Dr. Sandra Carraway, who brought Riverside Middle School to national prominence when it was named a National Blue Ribbon School this year, has been named the new principal of Greenbrier High School.
The Columbia County Board of Education Tuesday night also named Harlem Middle School Assistant Principal Carolyn Fries (pronounced freeze) as Grovetown Middle School's new principal.
The 27-year veteran will replace Tom McClendon, former principal of Oconee Middle School, who was named to head GMS by the board in spring. He resigned last month, the week before his contract was set to begin, citing personal reasons. The school is now under construction and is expected to open mid-year.
Ms. Fries has been assistant principal at HMS for the past five years. She has eight years of experience teaching social studies and world history, and has been an administrator in Florida, Kentucky and Nevada.
"This is just the frosting on the cake," she said of her new appointment.
The school system's plan is to divide Harlem's 850 student population and its teachers into two schools at the beginning of the year. Grovetown Middle's students and teachers will be placed in the 16 portable units that are now at Harlem Middle School.
When school resumes after the holidays, those teachers and students will be moved to the new school.
"Right now we're focusing on making sure we have a smooth start Aug. 7," Ms. Fries said. "Construction is going well, supplies and equipment have been ordered; some will arrive sooner, some later. There will be a little more of a challenge to it. This is the greatest community and the hardest thing will be to separate into two. But at the beginning of the year we will be the invited guests of our sister school."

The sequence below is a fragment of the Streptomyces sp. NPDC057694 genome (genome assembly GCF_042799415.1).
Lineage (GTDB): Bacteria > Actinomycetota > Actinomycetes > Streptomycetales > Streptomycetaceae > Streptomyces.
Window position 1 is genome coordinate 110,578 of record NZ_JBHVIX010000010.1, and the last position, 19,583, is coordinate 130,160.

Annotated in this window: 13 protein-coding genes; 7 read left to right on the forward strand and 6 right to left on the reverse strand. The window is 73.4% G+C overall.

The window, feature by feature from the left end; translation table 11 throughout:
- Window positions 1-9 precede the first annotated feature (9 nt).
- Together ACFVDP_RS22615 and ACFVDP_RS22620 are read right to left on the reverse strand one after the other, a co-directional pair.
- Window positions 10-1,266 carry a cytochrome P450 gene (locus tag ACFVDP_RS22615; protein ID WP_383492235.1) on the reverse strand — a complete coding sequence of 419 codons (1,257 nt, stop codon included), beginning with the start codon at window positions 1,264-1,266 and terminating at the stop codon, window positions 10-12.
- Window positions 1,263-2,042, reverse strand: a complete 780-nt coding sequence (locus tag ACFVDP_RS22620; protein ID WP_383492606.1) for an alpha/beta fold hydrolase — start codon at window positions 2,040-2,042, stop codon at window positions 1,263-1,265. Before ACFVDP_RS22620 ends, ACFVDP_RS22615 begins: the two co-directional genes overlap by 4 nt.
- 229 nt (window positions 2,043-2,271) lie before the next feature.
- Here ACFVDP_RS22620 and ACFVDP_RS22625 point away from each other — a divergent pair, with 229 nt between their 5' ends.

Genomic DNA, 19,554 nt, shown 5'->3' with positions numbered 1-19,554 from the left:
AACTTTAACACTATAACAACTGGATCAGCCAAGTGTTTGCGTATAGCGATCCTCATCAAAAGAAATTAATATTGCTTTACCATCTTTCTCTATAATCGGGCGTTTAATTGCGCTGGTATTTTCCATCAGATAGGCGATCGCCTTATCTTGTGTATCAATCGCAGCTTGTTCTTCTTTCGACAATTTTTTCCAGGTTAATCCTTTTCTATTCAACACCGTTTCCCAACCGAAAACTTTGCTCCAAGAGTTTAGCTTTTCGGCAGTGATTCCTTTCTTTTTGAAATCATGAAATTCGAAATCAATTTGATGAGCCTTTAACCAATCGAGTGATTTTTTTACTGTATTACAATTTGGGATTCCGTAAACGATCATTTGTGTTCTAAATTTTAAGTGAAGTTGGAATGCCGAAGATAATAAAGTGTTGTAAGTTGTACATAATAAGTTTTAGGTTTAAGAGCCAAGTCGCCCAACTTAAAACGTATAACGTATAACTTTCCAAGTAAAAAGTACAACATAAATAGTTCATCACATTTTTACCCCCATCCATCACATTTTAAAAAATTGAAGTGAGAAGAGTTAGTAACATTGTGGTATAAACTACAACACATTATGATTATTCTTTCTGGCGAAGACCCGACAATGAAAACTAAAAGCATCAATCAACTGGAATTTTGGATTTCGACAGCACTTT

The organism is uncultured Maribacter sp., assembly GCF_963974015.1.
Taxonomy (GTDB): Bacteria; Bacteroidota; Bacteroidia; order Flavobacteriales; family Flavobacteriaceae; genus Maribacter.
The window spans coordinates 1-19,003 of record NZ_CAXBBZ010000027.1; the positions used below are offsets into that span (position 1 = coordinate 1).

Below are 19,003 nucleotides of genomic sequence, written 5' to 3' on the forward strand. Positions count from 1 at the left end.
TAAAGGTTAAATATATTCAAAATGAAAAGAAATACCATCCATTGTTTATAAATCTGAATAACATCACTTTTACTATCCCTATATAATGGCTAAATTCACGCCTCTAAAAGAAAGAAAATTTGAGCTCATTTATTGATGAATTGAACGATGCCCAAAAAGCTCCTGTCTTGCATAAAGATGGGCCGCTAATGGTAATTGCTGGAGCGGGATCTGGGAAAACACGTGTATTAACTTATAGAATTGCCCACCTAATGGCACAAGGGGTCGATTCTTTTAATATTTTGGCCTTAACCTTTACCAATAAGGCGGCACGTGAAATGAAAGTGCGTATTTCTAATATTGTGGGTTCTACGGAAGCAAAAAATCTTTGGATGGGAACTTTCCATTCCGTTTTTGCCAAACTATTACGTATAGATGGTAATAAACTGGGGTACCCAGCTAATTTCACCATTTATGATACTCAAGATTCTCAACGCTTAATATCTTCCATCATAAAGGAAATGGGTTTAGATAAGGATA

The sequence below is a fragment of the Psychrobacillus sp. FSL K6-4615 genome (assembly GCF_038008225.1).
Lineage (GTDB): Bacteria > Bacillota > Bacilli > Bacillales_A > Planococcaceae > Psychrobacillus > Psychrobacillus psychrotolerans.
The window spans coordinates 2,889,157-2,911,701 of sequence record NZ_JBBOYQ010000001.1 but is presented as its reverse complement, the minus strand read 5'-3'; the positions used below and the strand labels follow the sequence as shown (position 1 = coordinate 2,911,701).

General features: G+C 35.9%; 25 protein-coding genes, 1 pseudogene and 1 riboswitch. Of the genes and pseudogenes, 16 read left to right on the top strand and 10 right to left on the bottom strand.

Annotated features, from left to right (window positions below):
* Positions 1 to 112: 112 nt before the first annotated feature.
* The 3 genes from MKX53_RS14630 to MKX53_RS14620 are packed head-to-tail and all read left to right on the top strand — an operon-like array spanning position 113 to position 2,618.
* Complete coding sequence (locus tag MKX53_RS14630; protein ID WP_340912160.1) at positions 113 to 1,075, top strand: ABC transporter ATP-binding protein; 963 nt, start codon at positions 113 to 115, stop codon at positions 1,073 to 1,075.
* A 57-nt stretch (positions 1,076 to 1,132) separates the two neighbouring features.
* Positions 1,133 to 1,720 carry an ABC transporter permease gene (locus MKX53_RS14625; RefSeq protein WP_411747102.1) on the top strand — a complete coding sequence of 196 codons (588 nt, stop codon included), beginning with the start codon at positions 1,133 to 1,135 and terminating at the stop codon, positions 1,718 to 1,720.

At Greenbrier High School, Dr. Carraway will replace former GHS Principal Gloria Hamilton who has moved to the central office to take on a newly created position as Title I instructional improvement director.
"It is bittersweet," she said. "Riverside Middle was a wonderful place to be for the past three years, especially being named a National Blue Ribbon School this past summer."
Dr. Carraway, 38, who taught high school Spanish and English, said moving to Greenbrier is a natural progression. The biggest challenge the school faces will be dealing with the growth in that area. The school sits inside Riverwood Plantation, one of the largest planned housing developments in the works. She will head a staff of 85 and a student population of about 1,500.
"Greenbrier is a young school, six years old," said Dr. Carraway, a 17-year education veteran. "In a couple of years it will probably be the county's largest school. It's nice to have the opportunity to grow with a school that will only get better."
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